By Eliza Croft
The ANU Musical Theatre Company (MTC) has cancelled its production of ‘The Drowsy Chaperone’. The MTC Executive has said this was due to difficulties securing an appropriate venue, but a number of students involved in the production have expressed frustration at the Executive for not doing more.
The MTC (known as Interhall Productions, or IHP, until 2017) has staged an annual production every year since at least 2013. This year’s production was to be ‘The Drowsy Chaperone’. Auditions were held in Week 6, and rehearsals began approximately two weeks ago. On Tuesday, however, it was decided that the show should be cancelled.
The MTC Executive told Observer the cancellation was “due to the inability to find a suitable venue”. “The Executive had entered the year believing we would use the Manning Clark Theatre [MC] for the show,” they said. However, the Executive said this ultimately proved unviable, as MC is used for classes during the day and thus could not be used by the production until after 6pm. The Executive said they considered setting up the orchestra underneath the seating in MC, to avoid having to set it up before each show, but that the risk of the instruments being damaged made this option “untenable”.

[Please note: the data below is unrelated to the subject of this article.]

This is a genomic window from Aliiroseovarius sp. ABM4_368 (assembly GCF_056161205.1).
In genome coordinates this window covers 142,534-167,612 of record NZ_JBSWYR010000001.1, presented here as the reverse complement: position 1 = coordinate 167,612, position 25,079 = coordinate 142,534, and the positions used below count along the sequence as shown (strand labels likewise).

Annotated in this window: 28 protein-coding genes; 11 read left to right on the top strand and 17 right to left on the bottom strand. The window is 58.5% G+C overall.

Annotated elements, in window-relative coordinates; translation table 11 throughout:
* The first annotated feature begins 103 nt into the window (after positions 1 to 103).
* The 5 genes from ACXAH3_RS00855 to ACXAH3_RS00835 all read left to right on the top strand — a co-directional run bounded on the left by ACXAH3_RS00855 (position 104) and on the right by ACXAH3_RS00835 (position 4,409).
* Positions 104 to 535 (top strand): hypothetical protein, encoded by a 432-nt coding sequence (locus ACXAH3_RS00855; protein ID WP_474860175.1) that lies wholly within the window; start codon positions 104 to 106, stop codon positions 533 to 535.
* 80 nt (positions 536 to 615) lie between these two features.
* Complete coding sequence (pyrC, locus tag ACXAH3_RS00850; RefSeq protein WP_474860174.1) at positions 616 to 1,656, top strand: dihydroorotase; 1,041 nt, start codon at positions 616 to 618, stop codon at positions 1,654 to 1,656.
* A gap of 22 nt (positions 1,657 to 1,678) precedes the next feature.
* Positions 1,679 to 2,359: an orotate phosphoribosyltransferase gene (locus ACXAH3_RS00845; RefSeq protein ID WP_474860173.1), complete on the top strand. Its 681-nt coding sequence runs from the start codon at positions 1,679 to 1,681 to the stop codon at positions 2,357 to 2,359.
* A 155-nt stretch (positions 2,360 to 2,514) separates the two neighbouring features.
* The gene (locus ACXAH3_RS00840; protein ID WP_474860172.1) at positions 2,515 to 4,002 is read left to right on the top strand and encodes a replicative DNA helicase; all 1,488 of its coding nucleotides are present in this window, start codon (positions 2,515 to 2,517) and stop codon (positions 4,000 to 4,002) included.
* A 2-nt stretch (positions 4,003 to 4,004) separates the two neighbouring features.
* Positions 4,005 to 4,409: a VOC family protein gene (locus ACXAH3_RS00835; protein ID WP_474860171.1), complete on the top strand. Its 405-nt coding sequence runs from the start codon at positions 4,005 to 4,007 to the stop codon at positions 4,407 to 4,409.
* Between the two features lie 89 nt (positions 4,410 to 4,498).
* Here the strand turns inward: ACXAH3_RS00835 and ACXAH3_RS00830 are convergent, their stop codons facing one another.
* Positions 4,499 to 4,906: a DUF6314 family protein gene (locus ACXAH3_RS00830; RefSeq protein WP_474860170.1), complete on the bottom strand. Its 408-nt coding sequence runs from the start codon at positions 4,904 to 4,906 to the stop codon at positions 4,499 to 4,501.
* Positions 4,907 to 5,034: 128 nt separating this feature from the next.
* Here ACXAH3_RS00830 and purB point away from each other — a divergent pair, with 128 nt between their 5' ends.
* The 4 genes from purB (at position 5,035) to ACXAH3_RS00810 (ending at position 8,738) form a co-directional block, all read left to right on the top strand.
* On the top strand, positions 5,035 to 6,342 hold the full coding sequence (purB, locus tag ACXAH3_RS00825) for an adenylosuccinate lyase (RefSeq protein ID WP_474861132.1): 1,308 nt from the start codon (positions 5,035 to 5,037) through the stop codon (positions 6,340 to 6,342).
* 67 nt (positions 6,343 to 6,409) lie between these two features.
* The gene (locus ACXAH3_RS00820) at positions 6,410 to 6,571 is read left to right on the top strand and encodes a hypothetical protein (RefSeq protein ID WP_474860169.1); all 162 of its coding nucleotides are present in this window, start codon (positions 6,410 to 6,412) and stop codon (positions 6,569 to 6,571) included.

The Executive told Observer that the plan to hold the show in MC was abandoned in February. They said they had explored other potential venue options after that point, and discussed these options and the possibility of cancelling the show with the production team throughout the month of May.
However, a number of students involved in the production said they were not expecting the cancellation. A member of the production team said the Executive’s “blunt handling” of the cancellation decision was “a shocking blow”. They acknowledged that issues such as low funds and the problems with the Cultural Centre had “made things more challenging”, but that ultimately, the issue was that the Executive “weren’t willing to do the work” to overcome these challenges. “The Executive’s work ethic has been lackluster at best,” they said, adding that much of the investigation into other venues had been completed by the production team.
Cast member Zoe O’Leary Cameron told Observer that she had tried to help secure a venue through contacts, and that this venue option was supposed to be discussed on Tuesday – but instead,the cancellation was announced. “The overwhelming feeling is that the executive have basically committed to complete practical inaction over the entire year so far when it comes to this show,” she said. She added that she could not understand why the Executive did not do more, given they are largely experienced performers and “well connected in the theatre scene”.
The MTC Executive told Observer that it would be “an injustice” to say the team did not pursue other venue options. They said that a number of other venues had been considered, but none satisfied the four elements of availability, price, quality, and location such that the show could be both feasible and of sufficient quality.